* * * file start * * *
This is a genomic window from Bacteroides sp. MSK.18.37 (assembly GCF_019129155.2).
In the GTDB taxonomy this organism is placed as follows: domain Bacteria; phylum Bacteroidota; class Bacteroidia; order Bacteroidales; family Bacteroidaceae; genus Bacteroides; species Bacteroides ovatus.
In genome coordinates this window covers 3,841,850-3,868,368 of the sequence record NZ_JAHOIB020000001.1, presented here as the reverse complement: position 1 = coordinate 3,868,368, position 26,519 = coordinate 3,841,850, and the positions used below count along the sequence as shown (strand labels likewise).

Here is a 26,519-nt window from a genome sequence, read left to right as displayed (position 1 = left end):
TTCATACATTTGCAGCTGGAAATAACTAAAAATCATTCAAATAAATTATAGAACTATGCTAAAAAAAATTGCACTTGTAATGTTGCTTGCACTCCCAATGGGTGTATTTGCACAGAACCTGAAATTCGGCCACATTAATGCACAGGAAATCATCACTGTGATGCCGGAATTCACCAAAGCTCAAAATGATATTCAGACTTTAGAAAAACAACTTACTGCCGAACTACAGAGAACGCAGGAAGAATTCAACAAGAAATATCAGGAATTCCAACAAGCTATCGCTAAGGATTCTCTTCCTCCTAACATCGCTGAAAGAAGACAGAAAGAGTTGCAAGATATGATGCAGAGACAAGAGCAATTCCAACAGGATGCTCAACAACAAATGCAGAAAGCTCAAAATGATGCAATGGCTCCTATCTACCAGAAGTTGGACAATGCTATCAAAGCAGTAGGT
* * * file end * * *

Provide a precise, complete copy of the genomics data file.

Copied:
This is a genomic window from Bacteroides sp. MSK.18.37 (assembly GCF_019129155.2).
In the GTDB taxonomy this organism is placed as follows: domain Bacteria; phylum Bacteroidota; class Bacteroidia; order Bacteroidales; family Bacteroidaceae; genus Bacteroides; species Bacteroides ovatus.
In genome coordinates this window covers 3,841,850-3,868,368 of the sequence record NZ_JAHOIB020000001.1, presented here as the reverse complement: position 1 = coordinate 3,868,368, position 26,519 = coordinate 3,841,850, and the positions used below count along the sequence as shown (strand labels likewise).

Here is a 26,519-nt window from a genome sequence, read left to right as displayed (position 1 = left end):
TTCATACATTTGCAGCTGGAAATAACTAAAAATCATTCAAATAAATTATAGAACTATGCTAAAAAAAATTGCACTTGTAATGTTGCTTGCACTCCCAATGGGTGTATTTGCACAGAACCTGAAATTCGGCCACATTAATGCACAGGAAATCATCACTGTGATGCCGGAATTCACCAAAGCTCAAAATGATATTCAGACTTTAGAAAAACAACTTACTGCCGAACTACAGAGAACGCAGGAAGAATTCAACAAGAAATATCAGGAATTCCAACAAGCTATCGCTAAGGATTCTCTTCCTCCTAACATCGCTGAAAGAAGACAGAAAGAGTTGCAAGATATGATGCAGAGACAAGAGCAATTCCAACAGGATGCTCAACAACAAATGCAGAAAGCTCAAAATGATGCAATGGCTCCTATCTACCAGAAGTTGGACAATGCTATCAAAGCAGTAGGT